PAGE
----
Monthly newsletter: November 2018

Message from Keith

Let’s start this month with a quiz. Just two questions.

In what country did the government this month just bring tax evasion charges against a hard-hitting independent news site and its editor, in a thinly veiled attempt to try to silence critical coverage of the president?

And in what country did the president recently have the press credentials revoked for a journalist who asked him tough questions at a press conference, and then had his aides distribute an amateurishly doctored video trying to justify the move?

The answer to the first question is the Philippines, where the government of Rodrigo Duterte recently accused the Rappler news site, and its CEO Maria Ressa—a good friend of the JMSC—of failing to pay tax on about US$3 million in unreported gains from 2015. Ressa has rightly called this a blatant attempt at intimidation.

The answer to the second question is the U.S., where the White House revoked the press credentials of CNN correspondent Jim Acosta, who has been known for his tough but accurate coverage of President Donald Trump. The network is now suing the White House to have Acosta’s credentials reinstated, and have enlisted top Republican lawyer Ted Olson, a former solicitor general in the last Bush administration.

You might be forgiven if you had the two answers reversed.

The U.S. and the Philippines are both now run by authoritarian presidents who publicly berate reporters in personal terms and bristle at any press coverage not fawning enough. Duterte and Trump have both threatened to use the instruments of government to harass media organisations whose coverage they dislike. Both countries have dropped in the annual World Press Freedom Index; the Philippines is down six places and the U.S. under Trump has dropped two spots.

What is disheartening is that the U.S. and the Philippines are also both democracies. Harassing and intimidating reporters is what we have come to expect from nondemocratic and unelected authoritarian regimes. But leaders elected in democratic systems are supposed to understand the essential role the press serves, namely holding governments accountable, rooting out corruption, giving voice to people’s concerns, and providing citizens the uncensored information they need to make informed decisions.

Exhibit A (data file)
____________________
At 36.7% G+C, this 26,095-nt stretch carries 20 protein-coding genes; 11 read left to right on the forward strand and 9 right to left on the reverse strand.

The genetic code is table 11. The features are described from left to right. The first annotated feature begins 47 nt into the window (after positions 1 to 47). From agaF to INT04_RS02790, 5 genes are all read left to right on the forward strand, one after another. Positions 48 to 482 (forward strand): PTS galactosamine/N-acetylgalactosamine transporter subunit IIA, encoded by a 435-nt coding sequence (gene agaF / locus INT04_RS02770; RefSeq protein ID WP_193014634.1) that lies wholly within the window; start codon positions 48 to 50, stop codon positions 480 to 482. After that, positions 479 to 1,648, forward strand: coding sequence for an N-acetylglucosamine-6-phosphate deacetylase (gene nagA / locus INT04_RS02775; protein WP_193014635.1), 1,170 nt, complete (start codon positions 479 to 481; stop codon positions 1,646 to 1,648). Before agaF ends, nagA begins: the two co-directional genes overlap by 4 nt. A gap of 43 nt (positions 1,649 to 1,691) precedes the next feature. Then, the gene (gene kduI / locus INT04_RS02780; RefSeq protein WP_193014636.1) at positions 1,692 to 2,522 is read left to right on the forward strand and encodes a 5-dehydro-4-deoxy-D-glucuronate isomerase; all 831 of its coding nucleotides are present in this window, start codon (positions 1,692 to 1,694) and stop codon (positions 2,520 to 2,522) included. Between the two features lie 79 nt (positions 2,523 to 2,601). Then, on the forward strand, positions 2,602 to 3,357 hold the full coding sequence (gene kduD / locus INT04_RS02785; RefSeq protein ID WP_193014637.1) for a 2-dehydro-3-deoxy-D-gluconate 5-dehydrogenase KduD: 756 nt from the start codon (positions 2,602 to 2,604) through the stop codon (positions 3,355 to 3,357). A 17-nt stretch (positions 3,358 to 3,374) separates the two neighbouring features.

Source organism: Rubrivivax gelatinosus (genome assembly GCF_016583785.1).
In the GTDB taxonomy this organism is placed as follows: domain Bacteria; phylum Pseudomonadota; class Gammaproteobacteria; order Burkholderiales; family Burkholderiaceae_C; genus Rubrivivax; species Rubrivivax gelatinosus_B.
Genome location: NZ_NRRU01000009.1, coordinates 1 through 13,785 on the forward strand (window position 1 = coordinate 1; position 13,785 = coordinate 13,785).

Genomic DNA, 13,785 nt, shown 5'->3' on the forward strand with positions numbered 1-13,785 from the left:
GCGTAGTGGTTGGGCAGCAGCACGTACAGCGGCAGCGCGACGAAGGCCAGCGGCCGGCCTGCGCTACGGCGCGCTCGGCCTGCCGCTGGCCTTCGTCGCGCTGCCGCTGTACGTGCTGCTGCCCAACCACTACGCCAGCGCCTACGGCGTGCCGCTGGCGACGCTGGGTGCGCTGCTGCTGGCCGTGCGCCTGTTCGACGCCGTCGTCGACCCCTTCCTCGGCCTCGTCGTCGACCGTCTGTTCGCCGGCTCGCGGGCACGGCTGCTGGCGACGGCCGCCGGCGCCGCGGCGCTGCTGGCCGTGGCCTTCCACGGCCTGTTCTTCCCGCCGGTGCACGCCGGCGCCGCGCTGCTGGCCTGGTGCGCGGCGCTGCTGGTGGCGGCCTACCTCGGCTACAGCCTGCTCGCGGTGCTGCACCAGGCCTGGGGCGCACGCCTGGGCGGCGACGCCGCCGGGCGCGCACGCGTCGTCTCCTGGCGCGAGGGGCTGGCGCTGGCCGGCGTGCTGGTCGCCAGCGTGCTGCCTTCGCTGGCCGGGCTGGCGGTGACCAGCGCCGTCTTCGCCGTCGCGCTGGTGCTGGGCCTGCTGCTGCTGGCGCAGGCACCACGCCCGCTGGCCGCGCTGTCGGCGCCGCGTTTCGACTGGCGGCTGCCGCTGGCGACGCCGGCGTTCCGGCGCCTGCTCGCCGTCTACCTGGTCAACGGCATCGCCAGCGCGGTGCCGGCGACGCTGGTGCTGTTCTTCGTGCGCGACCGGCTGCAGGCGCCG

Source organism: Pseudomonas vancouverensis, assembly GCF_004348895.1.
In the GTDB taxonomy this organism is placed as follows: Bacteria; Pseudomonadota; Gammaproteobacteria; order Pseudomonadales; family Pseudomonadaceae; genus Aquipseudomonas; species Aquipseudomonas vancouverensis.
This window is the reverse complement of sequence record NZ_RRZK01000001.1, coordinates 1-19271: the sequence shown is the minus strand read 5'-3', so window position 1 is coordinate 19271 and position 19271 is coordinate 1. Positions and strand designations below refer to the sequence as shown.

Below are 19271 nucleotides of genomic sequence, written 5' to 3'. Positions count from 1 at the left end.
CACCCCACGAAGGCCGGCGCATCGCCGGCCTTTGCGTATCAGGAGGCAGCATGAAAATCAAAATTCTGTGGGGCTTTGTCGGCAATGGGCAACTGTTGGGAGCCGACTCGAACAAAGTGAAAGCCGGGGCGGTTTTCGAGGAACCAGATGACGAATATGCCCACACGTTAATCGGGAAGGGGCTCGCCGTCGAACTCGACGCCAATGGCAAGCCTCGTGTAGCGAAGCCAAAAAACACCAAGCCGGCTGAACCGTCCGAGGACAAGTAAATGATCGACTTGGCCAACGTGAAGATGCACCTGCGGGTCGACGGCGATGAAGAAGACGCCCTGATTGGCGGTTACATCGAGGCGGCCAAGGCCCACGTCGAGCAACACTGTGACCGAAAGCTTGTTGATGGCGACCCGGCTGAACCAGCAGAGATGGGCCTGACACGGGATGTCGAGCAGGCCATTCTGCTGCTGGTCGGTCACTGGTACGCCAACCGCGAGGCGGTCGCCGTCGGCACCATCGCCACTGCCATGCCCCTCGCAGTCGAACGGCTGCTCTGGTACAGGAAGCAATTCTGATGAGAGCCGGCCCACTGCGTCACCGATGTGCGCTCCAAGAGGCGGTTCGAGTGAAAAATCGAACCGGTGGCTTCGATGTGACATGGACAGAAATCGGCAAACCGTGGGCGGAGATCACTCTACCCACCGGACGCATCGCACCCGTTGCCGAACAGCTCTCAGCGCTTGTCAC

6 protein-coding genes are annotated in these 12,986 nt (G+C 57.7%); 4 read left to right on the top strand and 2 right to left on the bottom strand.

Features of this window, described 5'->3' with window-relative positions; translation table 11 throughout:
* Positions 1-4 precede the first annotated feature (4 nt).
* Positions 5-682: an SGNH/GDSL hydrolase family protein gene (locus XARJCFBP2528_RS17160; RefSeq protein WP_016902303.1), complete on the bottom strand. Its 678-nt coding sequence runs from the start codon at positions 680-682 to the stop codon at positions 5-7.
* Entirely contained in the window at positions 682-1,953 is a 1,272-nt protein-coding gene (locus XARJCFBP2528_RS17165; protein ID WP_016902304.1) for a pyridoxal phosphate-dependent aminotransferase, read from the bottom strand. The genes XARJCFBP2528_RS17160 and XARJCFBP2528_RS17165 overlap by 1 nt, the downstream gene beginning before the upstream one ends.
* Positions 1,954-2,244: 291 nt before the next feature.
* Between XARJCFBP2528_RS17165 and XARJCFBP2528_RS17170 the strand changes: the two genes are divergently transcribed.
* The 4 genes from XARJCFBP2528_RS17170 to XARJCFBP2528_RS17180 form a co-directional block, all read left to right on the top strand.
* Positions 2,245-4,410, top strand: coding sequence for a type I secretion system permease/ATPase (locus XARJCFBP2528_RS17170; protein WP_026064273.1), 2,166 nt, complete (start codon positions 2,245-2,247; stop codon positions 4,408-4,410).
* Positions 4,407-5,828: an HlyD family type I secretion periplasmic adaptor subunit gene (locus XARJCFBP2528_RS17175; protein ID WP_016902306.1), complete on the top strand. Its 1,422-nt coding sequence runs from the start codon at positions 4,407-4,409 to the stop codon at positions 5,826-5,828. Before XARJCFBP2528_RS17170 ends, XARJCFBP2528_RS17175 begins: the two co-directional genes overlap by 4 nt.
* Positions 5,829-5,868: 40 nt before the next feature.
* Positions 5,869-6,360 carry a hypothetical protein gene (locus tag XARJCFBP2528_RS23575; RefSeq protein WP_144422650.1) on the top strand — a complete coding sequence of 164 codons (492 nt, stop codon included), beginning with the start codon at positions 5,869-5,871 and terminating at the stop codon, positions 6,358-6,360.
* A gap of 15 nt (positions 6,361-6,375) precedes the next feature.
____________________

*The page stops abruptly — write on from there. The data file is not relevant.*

Democracy’s founders understood the central role of the press, placing press freedom in the very first amendment to the U.S. Constitution. Thomas Jefferson famously said he would choose newspapers with no government over a government devoid of newspapers. Another Jefferson quote, a favourite of mine, is worth remembering; “The only security of all is in a free press.”

That is wisdom we should all remember when we see journalists being intimidated, threatened, slapped with trumped up legal charges, or having their press credentials revoked—or being denied a visa to enter Hong Kong.

Keith Richburg
Director of the JMSC

Almost 300 people came to HKU on 31 October to hear author and investigative journalist Suki Kim talk about her experience going undercover in North Korea for her New York Times bestselling book, Without You, There Is No Us: Undercover Among the Sons of North Korea’s Elite. Suki gave the audience a glimpse behind her six-month stint at an all-male university in Pyongyang where she posed as an English teacher and missionary. Click on the image above to watch the video.
Tom Wright, Asia Economics Editor of The Wall Street Journal, wrapped up our JMSC writers-in-residence series this semester at the HKU Main Library on 8 November. Tom is the co-author of Billion Dollar Whale, the inside story of Malaysia's 1MDB scandal. Erin Hale, freelance journalist and teaching assistant at JMSC, moderated. Click on the image above to watch the video.
Strapline video link